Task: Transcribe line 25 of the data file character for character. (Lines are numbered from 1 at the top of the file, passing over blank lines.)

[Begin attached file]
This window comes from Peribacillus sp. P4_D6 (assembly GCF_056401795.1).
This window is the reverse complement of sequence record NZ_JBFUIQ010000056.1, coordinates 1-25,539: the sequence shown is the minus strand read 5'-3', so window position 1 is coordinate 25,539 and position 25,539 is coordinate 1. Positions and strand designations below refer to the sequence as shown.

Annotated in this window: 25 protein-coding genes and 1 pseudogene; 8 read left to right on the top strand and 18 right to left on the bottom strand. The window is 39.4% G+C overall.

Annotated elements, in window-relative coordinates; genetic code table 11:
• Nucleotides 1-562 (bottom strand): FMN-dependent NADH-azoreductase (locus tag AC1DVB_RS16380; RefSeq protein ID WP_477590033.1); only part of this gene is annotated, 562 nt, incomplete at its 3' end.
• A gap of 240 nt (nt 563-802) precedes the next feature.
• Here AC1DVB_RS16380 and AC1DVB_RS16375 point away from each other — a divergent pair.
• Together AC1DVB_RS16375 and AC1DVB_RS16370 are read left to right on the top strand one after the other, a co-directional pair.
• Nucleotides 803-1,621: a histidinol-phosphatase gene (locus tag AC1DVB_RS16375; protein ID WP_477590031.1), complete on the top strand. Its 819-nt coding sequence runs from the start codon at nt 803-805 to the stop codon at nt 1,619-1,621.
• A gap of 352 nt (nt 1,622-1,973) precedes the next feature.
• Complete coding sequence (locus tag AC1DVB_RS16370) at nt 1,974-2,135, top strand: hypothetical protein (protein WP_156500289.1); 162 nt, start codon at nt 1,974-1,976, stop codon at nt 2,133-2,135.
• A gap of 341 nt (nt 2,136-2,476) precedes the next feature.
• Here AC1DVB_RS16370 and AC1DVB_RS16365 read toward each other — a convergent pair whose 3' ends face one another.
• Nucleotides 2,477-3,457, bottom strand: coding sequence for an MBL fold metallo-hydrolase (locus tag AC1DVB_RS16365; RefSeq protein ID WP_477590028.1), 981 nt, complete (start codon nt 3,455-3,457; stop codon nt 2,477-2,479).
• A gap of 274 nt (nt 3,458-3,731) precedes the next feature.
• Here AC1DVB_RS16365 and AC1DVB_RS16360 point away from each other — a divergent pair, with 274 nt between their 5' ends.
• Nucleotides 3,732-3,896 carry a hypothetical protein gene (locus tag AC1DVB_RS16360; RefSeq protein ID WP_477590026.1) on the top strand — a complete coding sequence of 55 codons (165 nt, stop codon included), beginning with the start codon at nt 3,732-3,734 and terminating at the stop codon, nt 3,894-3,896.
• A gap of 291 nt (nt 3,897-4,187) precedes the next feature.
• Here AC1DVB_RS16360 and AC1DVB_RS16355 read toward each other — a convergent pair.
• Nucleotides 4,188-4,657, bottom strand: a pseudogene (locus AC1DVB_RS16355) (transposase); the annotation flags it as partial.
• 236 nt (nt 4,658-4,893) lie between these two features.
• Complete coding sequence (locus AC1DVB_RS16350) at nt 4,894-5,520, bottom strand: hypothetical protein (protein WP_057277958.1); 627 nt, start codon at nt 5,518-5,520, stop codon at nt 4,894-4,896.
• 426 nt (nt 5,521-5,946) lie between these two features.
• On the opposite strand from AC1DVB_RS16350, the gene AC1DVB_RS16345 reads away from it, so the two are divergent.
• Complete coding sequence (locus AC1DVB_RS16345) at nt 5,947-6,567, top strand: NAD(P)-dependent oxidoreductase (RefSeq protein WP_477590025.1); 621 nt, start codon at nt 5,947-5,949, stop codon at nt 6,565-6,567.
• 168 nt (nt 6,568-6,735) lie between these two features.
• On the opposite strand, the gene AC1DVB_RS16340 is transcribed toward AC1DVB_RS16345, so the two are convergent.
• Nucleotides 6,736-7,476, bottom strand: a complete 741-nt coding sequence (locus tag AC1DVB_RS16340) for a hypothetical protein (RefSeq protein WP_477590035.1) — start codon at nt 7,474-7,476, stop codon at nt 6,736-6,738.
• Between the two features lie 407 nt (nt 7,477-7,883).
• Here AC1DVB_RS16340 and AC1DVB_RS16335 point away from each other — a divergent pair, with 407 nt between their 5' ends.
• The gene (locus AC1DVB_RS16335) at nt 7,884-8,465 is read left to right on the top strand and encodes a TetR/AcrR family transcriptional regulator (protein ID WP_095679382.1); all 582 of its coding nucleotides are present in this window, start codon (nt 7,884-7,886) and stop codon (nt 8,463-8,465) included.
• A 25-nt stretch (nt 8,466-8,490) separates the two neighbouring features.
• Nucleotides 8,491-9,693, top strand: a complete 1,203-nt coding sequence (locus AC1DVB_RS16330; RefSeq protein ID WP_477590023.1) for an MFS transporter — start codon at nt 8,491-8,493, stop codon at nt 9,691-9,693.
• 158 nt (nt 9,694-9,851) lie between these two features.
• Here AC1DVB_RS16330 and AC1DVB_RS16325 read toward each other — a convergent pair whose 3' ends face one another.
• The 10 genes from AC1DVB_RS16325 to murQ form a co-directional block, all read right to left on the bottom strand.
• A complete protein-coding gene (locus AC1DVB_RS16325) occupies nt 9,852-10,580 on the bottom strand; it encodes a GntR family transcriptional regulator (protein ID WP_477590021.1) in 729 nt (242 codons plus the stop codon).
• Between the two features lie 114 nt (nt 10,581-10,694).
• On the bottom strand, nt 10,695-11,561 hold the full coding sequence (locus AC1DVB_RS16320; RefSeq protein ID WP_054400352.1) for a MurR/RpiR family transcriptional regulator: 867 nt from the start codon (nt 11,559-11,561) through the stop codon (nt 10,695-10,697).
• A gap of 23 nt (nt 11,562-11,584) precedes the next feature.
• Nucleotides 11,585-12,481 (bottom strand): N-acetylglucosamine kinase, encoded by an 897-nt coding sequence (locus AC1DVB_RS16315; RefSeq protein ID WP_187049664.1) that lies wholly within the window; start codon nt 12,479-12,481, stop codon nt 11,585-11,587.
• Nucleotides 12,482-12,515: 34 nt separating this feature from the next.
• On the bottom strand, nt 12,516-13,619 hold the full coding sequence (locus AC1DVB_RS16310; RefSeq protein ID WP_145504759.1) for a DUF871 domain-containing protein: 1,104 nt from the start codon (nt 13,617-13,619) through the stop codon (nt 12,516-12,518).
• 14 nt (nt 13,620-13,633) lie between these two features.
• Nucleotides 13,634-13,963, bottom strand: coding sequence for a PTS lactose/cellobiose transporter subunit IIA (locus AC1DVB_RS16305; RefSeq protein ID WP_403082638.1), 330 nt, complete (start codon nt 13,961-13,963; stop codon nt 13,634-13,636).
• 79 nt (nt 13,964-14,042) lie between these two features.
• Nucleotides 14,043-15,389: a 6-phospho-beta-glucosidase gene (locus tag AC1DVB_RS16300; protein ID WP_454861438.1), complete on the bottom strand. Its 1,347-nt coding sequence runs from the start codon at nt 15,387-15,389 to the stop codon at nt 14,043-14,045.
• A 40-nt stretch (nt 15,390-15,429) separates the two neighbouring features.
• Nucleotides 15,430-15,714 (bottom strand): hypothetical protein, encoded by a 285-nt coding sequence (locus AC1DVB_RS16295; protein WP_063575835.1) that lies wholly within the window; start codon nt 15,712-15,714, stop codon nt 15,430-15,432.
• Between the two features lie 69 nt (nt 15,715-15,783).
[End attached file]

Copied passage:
• Complete coding sequence (locus AC1DVB_RS16345) at nt 5,947-6,567, top strand: NAD(P)-dependent oxidoreductase (RefSeq protein WP_477590025.1); 621 nt, start codon at nt 5,947-5,949, stop codon at nt 6,565-6,567.